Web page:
Two Missoula residents are part of the newly appointed 18-member Grizzly Bear Advisory Council, which will facilitate a statewide discussion on long-term grizzly bear management and conservation.
In making the appointments, Gov. Steve Bullock also issued an executive order to guide the council’s deliberations.
“I’m grateful for the incredibly strong interest from Montanans across the state who offered to serve on this council, speaking both to the timeliness of this discussion and the passion for grizzly bears that Montanans share,” Bullock said in a statement.
“I look forward to this diverse council working together to find balanced ways to conserve bears and meet the needs of Montanans and our state.”
Chad Bauer of Missoula is a municipal market manager for Republic Services, and is one of the outdoor industry representatives on the board. Erin Edge of Missoula, who works for Defenders of Wildlife, will represent conservation groups.
Bullock solicited applications for council membership beginning in April, seeking individuals with a diversity of views and commitment to working together on the future of grizzly bears in Montana. More than 150 people from across the state applied for a spot. Bullock worked in consultation with Montana Fish, Wildlife and Parks before making his final selections.
“This advisory council is another way to listen and learn from the people of Montana about how we might best manage bears and conserve them into the future,” said Martha Williams, the FWP director. “The number and quality of applications for this council demonstrate how the time is right for Montana to form this council and have this discussion.
“Instead of presuming how we should manage grizzly bears, I hope this effort and public conversation will increase the understanding of this complex issue, will benefit all, and provide FWP some direction moving forward.”
Bullock appointed the council to reflect the diverse group of people who have a connection to grizzly bears, including those who live, work, and recreate in bear country. The council is intentionally representative of the different parts of the state where grizzlies are currently or may soon be found.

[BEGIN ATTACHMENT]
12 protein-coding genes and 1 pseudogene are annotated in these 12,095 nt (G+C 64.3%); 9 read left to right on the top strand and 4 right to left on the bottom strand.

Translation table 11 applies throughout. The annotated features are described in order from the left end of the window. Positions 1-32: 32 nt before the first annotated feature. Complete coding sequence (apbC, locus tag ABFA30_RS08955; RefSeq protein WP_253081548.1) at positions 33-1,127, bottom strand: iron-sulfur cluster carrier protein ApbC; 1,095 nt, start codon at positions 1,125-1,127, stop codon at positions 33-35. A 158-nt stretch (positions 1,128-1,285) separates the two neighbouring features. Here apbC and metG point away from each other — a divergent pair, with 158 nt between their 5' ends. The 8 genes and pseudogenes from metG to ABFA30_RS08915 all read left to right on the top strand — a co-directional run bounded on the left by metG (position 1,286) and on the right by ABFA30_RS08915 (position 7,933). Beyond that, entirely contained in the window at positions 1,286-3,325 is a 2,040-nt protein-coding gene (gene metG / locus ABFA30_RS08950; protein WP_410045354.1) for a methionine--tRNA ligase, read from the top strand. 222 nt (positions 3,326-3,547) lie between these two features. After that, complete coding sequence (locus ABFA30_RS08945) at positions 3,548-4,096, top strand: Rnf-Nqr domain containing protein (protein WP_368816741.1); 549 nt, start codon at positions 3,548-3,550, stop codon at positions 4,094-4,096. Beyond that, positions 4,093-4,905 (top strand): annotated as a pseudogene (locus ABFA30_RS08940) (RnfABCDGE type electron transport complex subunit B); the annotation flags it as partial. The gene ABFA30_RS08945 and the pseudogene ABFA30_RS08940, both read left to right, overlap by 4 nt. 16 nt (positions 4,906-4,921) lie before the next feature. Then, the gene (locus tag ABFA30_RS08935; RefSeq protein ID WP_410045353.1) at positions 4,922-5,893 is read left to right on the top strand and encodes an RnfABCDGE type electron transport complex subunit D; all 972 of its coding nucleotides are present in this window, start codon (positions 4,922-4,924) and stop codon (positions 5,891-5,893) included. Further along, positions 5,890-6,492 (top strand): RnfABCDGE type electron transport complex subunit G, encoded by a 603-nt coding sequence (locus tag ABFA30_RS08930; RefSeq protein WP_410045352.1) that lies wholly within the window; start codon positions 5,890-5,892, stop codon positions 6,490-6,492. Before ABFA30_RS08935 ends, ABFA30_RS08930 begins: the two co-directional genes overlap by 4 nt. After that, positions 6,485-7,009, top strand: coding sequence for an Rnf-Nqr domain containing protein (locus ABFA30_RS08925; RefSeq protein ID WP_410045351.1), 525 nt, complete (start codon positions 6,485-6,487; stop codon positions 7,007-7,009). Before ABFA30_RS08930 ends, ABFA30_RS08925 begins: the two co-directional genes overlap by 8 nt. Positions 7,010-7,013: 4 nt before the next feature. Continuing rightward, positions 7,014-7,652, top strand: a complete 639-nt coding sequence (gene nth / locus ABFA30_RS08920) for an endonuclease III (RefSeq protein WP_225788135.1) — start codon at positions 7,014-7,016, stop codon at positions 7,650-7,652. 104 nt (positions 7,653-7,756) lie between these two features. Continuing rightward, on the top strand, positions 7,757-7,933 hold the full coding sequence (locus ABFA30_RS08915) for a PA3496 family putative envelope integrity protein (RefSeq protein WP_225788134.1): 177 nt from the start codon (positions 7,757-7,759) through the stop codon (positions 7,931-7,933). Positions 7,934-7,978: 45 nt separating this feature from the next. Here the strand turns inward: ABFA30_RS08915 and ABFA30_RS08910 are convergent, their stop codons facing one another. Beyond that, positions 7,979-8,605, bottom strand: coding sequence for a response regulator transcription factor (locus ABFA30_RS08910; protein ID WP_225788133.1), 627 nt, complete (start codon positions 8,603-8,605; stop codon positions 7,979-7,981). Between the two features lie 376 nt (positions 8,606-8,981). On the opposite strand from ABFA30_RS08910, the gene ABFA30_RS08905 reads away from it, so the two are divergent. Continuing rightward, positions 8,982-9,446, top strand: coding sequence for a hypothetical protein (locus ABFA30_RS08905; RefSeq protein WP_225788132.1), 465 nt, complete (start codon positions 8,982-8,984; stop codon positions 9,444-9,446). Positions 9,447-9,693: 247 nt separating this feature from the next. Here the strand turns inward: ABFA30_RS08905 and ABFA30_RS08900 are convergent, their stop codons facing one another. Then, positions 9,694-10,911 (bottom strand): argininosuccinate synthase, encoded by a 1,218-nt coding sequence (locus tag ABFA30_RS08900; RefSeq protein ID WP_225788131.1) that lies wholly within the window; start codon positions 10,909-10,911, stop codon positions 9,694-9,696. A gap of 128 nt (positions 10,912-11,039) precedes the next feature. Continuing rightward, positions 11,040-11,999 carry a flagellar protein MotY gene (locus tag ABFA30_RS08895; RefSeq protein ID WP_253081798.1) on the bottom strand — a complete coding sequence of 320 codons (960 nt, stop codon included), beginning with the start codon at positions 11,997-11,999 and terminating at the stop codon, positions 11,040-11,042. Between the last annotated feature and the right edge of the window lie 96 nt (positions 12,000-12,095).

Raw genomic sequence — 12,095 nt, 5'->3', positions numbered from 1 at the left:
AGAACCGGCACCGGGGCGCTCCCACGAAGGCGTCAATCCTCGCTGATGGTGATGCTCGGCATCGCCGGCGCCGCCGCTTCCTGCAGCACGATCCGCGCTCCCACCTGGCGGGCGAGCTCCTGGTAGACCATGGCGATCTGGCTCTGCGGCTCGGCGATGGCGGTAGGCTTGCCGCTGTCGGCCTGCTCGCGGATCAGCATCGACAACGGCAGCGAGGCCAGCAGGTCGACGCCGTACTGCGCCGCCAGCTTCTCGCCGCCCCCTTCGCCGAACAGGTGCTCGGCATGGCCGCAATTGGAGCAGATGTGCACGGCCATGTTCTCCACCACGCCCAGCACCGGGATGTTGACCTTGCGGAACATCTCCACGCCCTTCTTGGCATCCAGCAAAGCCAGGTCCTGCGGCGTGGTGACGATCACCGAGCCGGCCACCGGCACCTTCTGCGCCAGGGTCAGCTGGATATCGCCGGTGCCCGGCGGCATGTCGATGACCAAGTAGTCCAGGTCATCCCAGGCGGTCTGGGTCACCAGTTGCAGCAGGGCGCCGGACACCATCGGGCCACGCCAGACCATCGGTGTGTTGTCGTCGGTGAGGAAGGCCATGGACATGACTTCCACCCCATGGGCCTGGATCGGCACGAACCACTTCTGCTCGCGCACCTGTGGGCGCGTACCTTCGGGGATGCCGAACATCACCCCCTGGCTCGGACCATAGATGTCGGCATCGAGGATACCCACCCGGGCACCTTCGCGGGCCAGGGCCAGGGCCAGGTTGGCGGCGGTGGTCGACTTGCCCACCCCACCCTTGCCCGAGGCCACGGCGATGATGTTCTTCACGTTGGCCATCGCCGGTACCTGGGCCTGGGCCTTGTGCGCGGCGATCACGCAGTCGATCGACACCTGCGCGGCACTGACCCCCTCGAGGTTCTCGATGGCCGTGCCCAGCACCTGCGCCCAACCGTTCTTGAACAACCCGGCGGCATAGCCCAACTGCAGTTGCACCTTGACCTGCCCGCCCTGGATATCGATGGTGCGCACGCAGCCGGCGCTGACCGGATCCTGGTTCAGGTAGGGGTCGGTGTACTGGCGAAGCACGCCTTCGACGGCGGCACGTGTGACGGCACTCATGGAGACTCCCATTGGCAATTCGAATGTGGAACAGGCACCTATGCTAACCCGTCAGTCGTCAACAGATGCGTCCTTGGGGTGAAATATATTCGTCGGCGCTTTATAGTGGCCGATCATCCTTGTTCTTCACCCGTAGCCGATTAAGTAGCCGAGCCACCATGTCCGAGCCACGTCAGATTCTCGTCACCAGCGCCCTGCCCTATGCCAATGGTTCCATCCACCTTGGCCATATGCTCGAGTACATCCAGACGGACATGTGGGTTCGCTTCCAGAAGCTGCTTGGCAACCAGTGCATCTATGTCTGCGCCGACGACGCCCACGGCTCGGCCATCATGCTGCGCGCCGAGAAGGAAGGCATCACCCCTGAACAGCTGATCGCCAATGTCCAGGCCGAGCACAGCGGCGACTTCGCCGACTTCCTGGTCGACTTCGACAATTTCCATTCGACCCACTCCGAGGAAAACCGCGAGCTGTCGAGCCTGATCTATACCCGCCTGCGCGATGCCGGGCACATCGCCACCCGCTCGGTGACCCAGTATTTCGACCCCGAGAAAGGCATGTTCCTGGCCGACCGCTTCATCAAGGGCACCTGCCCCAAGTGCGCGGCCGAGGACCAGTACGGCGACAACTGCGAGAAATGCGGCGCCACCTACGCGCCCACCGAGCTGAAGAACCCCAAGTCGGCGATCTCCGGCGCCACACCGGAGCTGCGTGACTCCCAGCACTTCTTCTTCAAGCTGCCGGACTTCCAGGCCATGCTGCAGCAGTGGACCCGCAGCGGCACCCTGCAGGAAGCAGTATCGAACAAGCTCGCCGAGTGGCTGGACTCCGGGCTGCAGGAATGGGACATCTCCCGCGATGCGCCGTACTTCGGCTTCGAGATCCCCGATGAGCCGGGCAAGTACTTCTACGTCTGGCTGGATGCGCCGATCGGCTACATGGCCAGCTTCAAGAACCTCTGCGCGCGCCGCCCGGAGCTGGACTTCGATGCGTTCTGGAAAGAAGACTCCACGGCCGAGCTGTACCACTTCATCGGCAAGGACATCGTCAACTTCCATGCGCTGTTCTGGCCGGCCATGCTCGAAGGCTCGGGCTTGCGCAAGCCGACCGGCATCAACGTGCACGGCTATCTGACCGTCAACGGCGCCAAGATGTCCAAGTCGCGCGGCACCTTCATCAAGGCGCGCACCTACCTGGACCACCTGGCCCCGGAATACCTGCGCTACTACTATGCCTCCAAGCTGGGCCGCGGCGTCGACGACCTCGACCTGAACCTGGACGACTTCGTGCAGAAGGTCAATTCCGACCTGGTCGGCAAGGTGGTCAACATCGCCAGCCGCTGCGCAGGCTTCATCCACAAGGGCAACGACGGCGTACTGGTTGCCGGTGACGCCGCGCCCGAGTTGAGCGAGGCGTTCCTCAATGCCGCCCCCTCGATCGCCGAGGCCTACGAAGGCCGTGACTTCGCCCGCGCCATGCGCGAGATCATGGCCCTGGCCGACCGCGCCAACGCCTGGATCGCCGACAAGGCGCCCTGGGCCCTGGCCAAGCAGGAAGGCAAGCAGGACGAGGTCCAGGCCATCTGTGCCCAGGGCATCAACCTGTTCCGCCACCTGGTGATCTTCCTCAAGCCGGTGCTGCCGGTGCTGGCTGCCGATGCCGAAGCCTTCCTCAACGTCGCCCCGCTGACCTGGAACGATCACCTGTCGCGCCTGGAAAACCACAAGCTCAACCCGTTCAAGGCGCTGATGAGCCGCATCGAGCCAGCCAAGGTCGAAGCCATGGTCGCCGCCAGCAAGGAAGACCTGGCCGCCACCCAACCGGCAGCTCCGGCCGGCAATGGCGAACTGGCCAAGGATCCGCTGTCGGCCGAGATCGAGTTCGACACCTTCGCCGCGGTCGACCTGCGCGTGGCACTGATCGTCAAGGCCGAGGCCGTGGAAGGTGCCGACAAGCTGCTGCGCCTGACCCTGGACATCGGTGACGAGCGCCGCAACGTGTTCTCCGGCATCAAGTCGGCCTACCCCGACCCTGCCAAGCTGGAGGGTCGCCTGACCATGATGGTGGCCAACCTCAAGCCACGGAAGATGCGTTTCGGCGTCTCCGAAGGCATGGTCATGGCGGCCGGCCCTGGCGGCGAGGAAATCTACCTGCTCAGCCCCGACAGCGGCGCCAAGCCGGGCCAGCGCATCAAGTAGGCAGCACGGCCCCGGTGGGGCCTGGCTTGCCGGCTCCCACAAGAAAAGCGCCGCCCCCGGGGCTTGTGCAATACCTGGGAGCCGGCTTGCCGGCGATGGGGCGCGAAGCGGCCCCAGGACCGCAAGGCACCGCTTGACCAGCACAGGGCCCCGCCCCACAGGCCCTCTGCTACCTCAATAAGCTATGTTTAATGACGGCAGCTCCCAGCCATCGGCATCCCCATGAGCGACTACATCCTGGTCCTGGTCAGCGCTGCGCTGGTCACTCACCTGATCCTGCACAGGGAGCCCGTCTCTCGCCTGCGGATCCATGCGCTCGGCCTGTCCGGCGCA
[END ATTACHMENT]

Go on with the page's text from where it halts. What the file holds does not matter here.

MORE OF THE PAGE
Other council representatives include:
• Bret Barney, Wyola. Qualification: Livestock producer. Barney is the range detective and wildlife manager for Sunlight Ranch Company.
• Darrin Boss, Havre. Qualification: Hunter. Boss is the head of the Department of Research Centers for Montana State University.
• Jonathan Bowler, Condon. Qualification: Conservation group. Bowler is the education director for the Swan Valley Connections.
• Trina Jo Bradley, Valier. Qualification: Livestock producer. Bradley is a rancher in Pondera County.
• Caroline Byrd, Bozeman. Qualification: Conservation group. Byrd is the executive director of the Greater Yellowstone Coalition.
• Michele Dieterich, Hamilton. Qualification: Wildlife enthusiast. Dieterich is a teacher.
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• Nick Gevock, Helena. Qualification: Conservation organization. Gevock is the conservation director for the Montana Wildlife Federation.
• Lorents Grosfield, Big Timber. Qualification: Livestock producer. Grosfield is the owner/operator of a family cattle ranch in Sweet Grass County.
• Kameron Kelsey, Gallatin Gateway. Qualification: Livestock producer. Kelsey is a rancher in Gallatin County.
• Robyn King, Troy. Qualification: Conservation group. King is the executive director of the Yaak Valley Forest Council.
• Kristen Lime, Browning. Qualification: Tribal member. Lime is a rancher and pre-college adviser for Montana Educational Talent Search.
• Cole Mannix, Helena. Qualification: Conservation organization. Mannix is the associate director of Western Landowners Alliance and is a rancher in Lewis and Clark County.
• Heath Martinell, Dell. Qualification: Livestock producer. Martinell is a rancher in Beaverhead County.
• Chuck Roady, Columbia Falls. Qualification: Community leader. Roady is the vice president and general manager for F.H. Stoltze Land & Lumber Company.
• Gregory Schock, Saint Ignatius. Qualification: Livestock producer. Schock owns Schock’s Mission View Dairy.
• Anne Schuschke, East Glacier. Qualification: Outdoor industry professional. Schuschke is a substitute teacher and expedition leader for Natural Habitat Adventures.
The advisory council’s work will center around broad objectives including maintaining and enhancing human safety; ensuring a healthy and sustainable grizzly bear population; improving timely and effective response to conflicts involving grizzly bears; engaging all partners in grizzly-related outreach and conflict prevention; and improving intergovernmental, interagency, and tribal coordination.
Currently, the U.S. Fish and Wildlife Service, in cooperation with Montana Fish, Wildlife and Parks, the U.S. Forest Service, National Park Service, Bureau of Land Management, Blackfeet and Confederated Salish and Kootenai Tribes, all manage grizzly bears in Montana as “threatened” under authority of the Endangered Species Act.
In Montana, the state FWP is responsible for much of the day-to-day management of bears. The federal Fish and Wildlife Service has attempted to delist grizzly bears in the Greater Yellowstone Ecosystem, and may delist them in the Northern Continental Divide Ecosystem. Whether listed or not, it is expected that grizzly populations will continue to grow and expand, and that conflicts and management challenges will continue to increase.
“This council can play a critical role in providing timely and durable solutions to bear management and conservation that work for Montana in the long term,” Bullock said.
Staff from the Center for Natural Resources & Environmental Policy at the University of Montana will facilitate council meetings.
For more information on the council, including membership, meeting information and ways to be involved, go to fwp.mt.gov.